Different addictive drug exposure induces selective alterations of the Endogenous Opioid System : modulation of transcription and epigenetic mechanisms
Drug addiction manifests clinically as compulsive drug seeking, and cravings that can persist and recur even after extended periods of abstinence. The fundamental principle that unites addictive drugs is that each one enhances synaptic DA by means that dissociate it from normal behavioral control, so that they act to reinforce their own acquisition. Our attention has focused on the study of phenomena associated with the consumption of alcohol and heroin. Alcohol has long been considered an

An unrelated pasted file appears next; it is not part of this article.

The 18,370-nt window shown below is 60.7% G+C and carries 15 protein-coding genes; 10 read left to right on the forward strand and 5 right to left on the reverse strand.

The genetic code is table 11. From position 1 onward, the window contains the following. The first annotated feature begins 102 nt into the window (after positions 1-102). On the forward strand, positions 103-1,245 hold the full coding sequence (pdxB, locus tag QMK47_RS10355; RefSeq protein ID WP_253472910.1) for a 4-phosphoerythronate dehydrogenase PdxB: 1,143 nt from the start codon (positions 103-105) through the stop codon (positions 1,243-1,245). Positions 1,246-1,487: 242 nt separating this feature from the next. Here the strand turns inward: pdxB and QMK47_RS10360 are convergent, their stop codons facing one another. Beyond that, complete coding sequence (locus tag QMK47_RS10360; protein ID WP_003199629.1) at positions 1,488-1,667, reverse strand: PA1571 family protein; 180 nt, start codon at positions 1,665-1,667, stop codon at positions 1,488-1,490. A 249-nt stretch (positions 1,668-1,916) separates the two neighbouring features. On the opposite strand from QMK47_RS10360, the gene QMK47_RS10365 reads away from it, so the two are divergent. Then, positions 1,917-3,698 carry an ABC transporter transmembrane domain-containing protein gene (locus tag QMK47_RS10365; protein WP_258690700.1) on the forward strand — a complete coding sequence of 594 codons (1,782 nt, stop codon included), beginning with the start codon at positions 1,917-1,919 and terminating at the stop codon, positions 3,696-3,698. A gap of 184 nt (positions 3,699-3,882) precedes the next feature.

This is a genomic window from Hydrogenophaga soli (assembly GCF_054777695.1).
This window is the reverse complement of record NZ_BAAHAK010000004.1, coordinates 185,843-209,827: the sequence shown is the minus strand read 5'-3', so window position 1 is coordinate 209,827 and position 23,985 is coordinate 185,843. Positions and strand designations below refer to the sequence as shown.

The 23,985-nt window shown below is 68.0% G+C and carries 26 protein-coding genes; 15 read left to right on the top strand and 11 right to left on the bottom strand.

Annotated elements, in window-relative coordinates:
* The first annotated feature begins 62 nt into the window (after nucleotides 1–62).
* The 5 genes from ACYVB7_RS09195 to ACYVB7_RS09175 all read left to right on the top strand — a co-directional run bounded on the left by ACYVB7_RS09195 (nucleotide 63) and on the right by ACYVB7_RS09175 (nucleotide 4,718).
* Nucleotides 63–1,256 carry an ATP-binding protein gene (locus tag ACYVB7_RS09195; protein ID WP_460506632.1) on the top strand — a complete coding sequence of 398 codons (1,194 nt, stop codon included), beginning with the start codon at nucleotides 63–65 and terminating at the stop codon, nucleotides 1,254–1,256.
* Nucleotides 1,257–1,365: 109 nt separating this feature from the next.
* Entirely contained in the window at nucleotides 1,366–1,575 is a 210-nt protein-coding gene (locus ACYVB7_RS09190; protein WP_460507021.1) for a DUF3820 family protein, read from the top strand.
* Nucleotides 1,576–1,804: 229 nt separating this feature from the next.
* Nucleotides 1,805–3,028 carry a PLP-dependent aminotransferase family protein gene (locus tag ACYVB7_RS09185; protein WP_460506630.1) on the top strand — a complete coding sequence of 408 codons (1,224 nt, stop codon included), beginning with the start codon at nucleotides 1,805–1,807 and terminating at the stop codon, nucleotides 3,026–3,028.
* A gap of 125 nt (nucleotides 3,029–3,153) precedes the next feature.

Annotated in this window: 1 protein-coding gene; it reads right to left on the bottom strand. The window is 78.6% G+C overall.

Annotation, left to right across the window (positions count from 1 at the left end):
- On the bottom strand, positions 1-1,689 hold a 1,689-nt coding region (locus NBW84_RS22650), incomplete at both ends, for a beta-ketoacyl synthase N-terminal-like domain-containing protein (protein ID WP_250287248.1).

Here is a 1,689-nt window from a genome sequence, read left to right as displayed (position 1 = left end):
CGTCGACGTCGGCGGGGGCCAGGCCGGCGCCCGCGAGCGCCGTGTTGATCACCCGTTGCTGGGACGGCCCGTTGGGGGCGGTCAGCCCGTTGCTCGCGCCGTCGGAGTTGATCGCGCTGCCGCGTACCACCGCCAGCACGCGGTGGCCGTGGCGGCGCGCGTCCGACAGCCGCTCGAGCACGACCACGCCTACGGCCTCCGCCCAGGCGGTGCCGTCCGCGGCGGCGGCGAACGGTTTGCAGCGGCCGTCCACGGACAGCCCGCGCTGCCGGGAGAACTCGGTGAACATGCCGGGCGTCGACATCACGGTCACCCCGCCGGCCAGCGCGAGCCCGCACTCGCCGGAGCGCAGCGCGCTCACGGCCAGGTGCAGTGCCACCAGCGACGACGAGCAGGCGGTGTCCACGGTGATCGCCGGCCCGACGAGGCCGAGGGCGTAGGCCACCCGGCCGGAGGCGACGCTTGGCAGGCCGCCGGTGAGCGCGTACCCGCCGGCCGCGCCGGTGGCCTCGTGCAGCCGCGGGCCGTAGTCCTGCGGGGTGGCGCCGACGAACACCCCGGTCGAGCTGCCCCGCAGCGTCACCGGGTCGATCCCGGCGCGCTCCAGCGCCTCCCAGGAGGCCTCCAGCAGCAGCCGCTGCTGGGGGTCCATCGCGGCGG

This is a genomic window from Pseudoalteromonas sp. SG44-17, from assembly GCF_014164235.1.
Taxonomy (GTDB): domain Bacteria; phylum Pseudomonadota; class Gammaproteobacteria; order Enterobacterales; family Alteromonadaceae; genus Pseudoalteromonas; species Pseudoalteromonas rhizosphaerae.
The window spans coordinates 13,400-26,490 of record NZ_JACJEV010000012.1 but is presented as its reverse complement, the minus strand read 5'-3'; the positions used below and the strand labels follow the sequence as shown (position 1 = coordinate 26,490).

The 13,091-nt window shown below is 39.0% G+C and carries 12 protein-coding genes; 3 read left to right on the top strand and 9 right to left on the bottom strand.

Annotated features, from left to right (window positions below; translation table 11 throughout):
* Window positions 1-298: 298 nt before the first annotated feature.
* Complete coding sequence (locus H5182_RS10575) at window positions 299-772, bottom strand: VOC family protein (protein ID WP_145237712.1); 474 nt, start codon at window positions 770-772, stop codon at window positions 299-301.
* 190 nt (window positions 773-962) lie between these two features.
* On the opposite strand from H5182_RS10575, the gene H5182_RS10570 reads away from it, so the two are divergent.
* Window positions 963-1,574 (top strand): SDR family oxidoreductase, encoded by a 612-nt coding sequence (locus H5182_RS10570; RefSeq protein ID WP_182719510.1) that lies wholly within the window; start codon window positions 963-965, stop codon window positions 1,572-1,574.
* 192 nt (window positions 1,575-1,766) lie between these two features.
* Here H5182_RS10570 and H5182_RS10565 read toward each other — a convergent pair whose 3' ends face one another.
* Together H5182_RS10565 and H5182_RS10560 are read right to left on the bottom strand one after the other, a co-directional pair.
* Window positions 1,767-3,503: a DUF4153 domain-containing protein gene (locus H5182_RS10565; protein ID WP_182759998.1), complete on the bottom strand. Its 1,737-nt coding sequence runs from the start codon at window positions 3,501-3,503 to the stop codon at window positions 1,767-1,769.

... cific pharmacological agent, recent molecular pharmacology studies have shown that acts on different primary targets. Through gene expression studies conducted recently it has been shown that the classical opioid receptors are differently involved in the consumption of ethanol and, furthermore, the system nociceptin / NOP, included in the family of endogenous opioid system, and both appear able to play a key role in the initiation of alcohol use in rodents. What emerges is that manipulation of the opioid system, nociceptin, may be useful in the treatment of addictions and there are several evidences that support the use of this strategy. The linkage between gene expression alterations and epigenetic modulation in PDYN and PNOC promoters following alcohol treatment confirm the possible chromatin remodeling mechanism already proposed for alcoholism. In the second part of present study, we also investigated alterations in signaling molecules directly associated with MAPK pathway in a unique collection of postmortem brains from heroin abusers. The interest was focused on understanding the effects that prolonged exposure of heroin can cause in an individual, over the entire MAPK cascade and consequently on the transcription factor ELK1, which is regulated by this pathway. We have shown that the activation of ERK1/2 resulting in Elk-1 phosphorylation in striatal neurons supporting the hypothesis that prolonged exposure to substance abuse causes a dysregulation of MAPK pathway.